Wednesday, 4 May 2016

TATA Steel proves we need an Assembly with real powers.

Constitutional change has not played a major parts leading up to tomorrow  Welsh Leanne Wood Assembly Elections but at least Plaid Leader Leanne Wood has  said that  if Plaid wins power in Thursday's election ministers could call a public vote if the UK government refused to negotiate on devolution.
Plaid wants new powers that include policing, income taxes and reforms to the way the Welsh government is funded.
UK ministers' have delayed their further devolution proposals until the summer, after criticism of the plans.
In February, the previous Welsh Secretary Stephen Crabb promised "significant changes" to the draft Wales Bill, after claims it was confusing and would leave Welsh ministers with fewer powers.
Plaid Cymru's manifesto states that within days of winning power its ministers would begin urgent talks with the UK government seeking "immediate progress" on implementing constitutional changes.
Speaking on the BBC Radio Wales Good Morning Wales programme, Ms Wood said:
 "We have a whole raft of things that are yet to be implemented that have got cross-party agreement.
"If people vote for a Plaid Cymru government next Thursday than they will be voting for a mandate for us to implement all of those policies and recommendations, from the Silk Commission and so on, that have already been agreed cross-party.
"The point is that if the UK government refused to consider to negotiate with us - we've got an unwritten constitution [and] all constitutional changes are done by negotiation.
"And we reserve the right to hold a referendum on the principle of making sure that we get the powers we need in this country."
Plaid's manifesto says independence "remains our long-term aspiration" but it can only be achieved "stage by stage".

I am not sure whether Plaid are proposing  a Referendum calling for these powers rather than endorsing them.


Off course Labour's response was typical  
Owen Smith ‏@OwenSmith_MP  12h12 hours ago
Great response 4 @MickAntoniw1 and Labour's fight for steel jobs - while Plaid blather on about the constitution...
Except of course Labours so called "fight for steel jobs has been pathetic" and reflects not on onlu the limited powers of the First Minister Carwyn Jones and Labour but the lack of ambition to even try to exercise those we have.

We must remember that Scotlands remaining steel works were saved after the Scottish Government bought the endangered plant from Tata steel in order to sell it on.

The government then sold the works and staff to Liberty House, an international steel firm, which has pledged to invest in the Scottish and UK steel industries. Not all of the 270 staff employed at the plants in Cambuslang and Motherwell will be immediately re-employed, though Liberty has said it will increase the workforce to former levels over time.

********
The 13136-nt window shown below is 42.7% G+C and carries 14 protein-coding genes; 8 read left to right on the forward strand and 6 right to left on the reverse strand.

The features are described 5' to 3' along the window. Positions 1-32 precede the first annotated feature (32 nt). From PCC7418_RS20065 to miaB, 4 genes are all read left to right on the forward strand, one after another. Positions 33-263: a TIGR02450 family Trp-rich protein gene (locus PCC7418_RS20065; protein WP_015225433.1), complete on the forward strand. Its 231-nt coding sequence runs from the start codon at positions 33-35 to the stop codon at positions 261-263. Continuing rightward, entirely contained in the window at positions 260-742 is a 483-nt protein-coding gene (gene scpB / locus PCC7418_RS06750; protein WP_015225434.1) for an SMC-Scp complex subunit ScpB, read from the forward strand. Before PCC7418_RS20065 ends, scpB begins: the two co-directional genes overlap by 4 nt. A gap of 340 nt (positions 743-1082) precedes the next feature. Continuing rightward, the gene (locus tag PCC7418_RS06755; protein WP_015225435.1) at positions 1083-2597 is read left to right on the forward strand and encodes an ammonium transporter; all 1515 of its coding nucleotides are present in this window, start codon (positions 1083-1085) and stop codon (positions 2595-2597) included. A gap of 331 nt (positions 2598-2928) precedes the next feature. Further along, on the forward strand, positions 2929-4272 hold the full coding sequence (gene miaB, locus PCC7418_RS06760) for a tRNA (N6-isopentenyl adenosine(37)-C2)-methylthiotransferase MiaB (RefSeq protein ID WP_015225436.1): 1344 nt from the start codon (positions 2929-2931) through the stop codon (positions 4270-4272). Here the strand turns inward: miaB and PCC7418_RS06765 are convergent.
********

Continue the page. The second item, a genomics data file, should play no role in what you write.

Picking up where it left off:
Would parity of powers with Scotland have helped in the fight to save Steel making in Wales?

It might at least seen s with a First Minister of the calibre of Nicola Sturgeon, who is seen to have political clout. Rather than one who is regarded  as having no influence beyond Wales and very little init

 While in office as  Minister of Natural Resources from 1961 to 1965. Rene Leveque  I the future under of Pari  Quebecois played an pivotal role in the nationalisation of hydroelectric companies, greatly expanding Hydro-Québec, one of the reforms that was part of the Quiet Revolution.

60 years later we have neither the power or  finances to match ven a small part of this.

Tony Blair once  likened a future Scottish Parliament to a English parish council.                               
Its time he and those who are happy to see an emancipated  Welsh Assembly powerless  to act Tata Steel  and  much more.




2 comments:

  1. No surprise at the response of Owen Smith and the Welsh Labour branch to Leanne Wood's call for real powers for the Assembly.

    Faced with the latest crisis in the steel industry, all Carwyn can do is run around with a sticky plaster trying to stop the hemorrhaging of more jobs from Wales.

    What's needed is a rapid response team, fully equipped to deal with a major crisis. To put it another way, Wales needs an Assembly with real powers.

    However, Owen Smith and his ilk in Welsh Labour are quite content to see the Tories punish the working class people of Wales, so long as it doesn't threaten their Westminster dream.

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  2. To the likes of Owen Smith and Carwyn Jones, real power for the Assembly is something to be dismissed or to be made light of and used to score cheap political points.

    Alas Smith and Jones, unfortunately for Wales you're bigger comedians than your namesakes Mel Smith and Griff Rhys Jones.

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